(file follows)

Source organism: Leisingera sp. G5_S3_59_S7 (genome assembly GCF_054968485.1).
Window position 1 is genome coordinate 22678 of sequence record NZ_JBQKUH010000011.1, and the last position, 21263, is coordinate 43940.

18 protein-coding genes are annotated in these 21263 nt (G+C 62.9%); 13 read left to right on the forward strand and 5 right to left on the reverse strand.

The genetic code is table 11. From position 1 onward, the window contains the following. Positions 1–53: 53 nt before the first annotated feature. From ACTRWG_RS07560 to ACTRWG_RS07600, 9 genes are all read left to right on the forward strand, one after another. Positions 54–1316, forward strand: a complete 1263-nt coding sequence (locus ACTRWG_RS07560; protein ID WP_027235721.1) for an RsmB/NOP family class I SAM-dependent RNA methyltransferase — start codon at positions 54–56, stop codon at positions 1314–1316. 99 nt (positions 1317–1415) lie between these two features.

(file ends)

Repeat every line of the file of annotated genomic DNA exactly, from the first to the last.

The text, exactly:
Source organism: Leisingera sp. G5_S3_59_S7 (genome assembly GCF_054968485.1).
Window position 1 is genome coordinate 22678 of sequence record NZ_JBQKUH010000011.1, and the last position, 21263, is coordinate 43940.

18 protein-coding genes are annotated in these 21263 nt (G+C 62.9%); 13 read left to right on the forward strand and 5 right to left on the reverse strand.

The genetic code is table 11. From position 1 onward, the window contains the following. Positions 1–53: 53 nt before the first annotated feature. From ACTRWG_RS07560 to ACTRWG_RS07600, 9 genes are all read left to right on the forward strand, one after another. Positions 54–1316, forward strand: a complete 1263-nt coding sequence (locus ACTRWG_RS07560; protein ID WP_027235721.1) for an RsmB/NOP family class I SAM-dependent RNA methyltransferase — start codon at positions 54–56, stop codon at positions 1314–1316. 99 nt (positions 1317–1415) lie between these two features.